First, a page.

A mountain lion scaled a six-foot-high fence in Woodside Wednesday evening and attacked a dog, whose owner drove onto the lawn to scare off the big cat.
That’s according to the San Mateo County’ Sheriff’s Office, which said it received a call about the attack at around 9:45 p.m. The dog was taken to a veterinarian and is expected to make a full recovery, according to Det. Rosemerry Blankswade, public information officer for the sheriff’s office.
Shortly before, the dog’s owners had heard the sound of a commotion outside on their lawn, recounted Blankswade.
“One of the dog’s owners got into her car, drove onto the lawn, and started honking at the mountain lion to scare it off,” the detective said.
The owners told the sheriffs that the mountain lion had to climb a six-foot deer fence to get onto the property in order to attack the dog, Blankswade added.
According to the California Department of Fish and Wildlife, mountain lions primarily eat deer, but may also feed on pets and livestock. The department reports that it receives hundreds of reports each year of mountain lions harming or killing livestock and pets around the state.
SFGate last month reported on an analysis of the stomach contents of 83 mountain lions that were killed under “depredation permits.” The unpublished report by the Department of Fish and Wildlife showed that 52 percent of the lions had eaten cats, dogs, or other domestic animals, according to the outlet. Only 5 percent had eaten deer.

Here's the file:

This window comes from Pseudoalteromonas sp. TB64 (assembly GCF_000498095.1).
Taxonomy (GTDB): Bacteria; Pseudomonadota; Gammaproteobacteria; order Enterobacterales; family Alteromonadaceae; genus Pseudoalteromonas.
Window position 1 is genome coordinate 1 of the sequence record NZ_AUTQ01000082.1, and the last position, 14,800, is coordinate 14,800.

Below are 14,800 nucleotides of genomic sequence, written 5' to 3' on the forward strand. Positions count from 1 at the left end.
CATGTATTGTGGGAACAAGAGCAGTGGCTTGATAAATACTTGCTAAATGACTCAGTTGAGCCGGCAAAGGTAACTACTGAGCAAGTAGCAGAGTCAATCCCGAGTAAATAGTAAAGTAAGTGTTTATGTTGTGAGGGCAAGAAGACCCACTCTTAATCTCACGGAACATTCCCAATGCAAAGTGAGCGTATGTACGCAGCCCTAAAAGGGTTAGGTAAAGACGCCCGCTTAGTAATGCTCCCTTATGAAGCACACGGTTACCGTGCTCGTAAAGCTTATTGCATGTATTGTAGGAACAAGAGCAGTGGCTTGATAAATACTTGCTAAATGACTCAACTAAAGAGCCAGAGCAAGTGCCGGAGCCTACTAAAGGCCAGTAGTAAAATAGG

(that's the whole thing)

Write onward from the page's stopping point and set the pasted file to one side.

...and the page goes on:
However, these numbers may be misleading: Depredation permits are issued specifically for individual lions that have been killing livestock or pets. This means that authorities already knew or strongly suspected that the animals in the report had attacked domestic animals — a selection bias noted by the conservation blog Conservation Cub Club.
The Department of Fish and Wildlife recommends that people living in mountain lion territory — which can be anywhere with deer — take measures to avoid attacks. This includes not leave pets or small children outside unattended at night, dawn or dusk, and bringing pet food inside to avoid attracting other mountain lion prey, such as raccoons.
Department of Fish and Wildlife says that mountain lion attacks on humans are extremely uncommon. The department reports 10 verified mountain lion attacks on humans in the state since 2000, one of them fatal. According to the department, there have been just six fatal attacks by mountain lions on humans in California in 130 years, since 1890.
The sheriff’s office said it is working with the California Department of Fish and Wildlife to monitor the situation.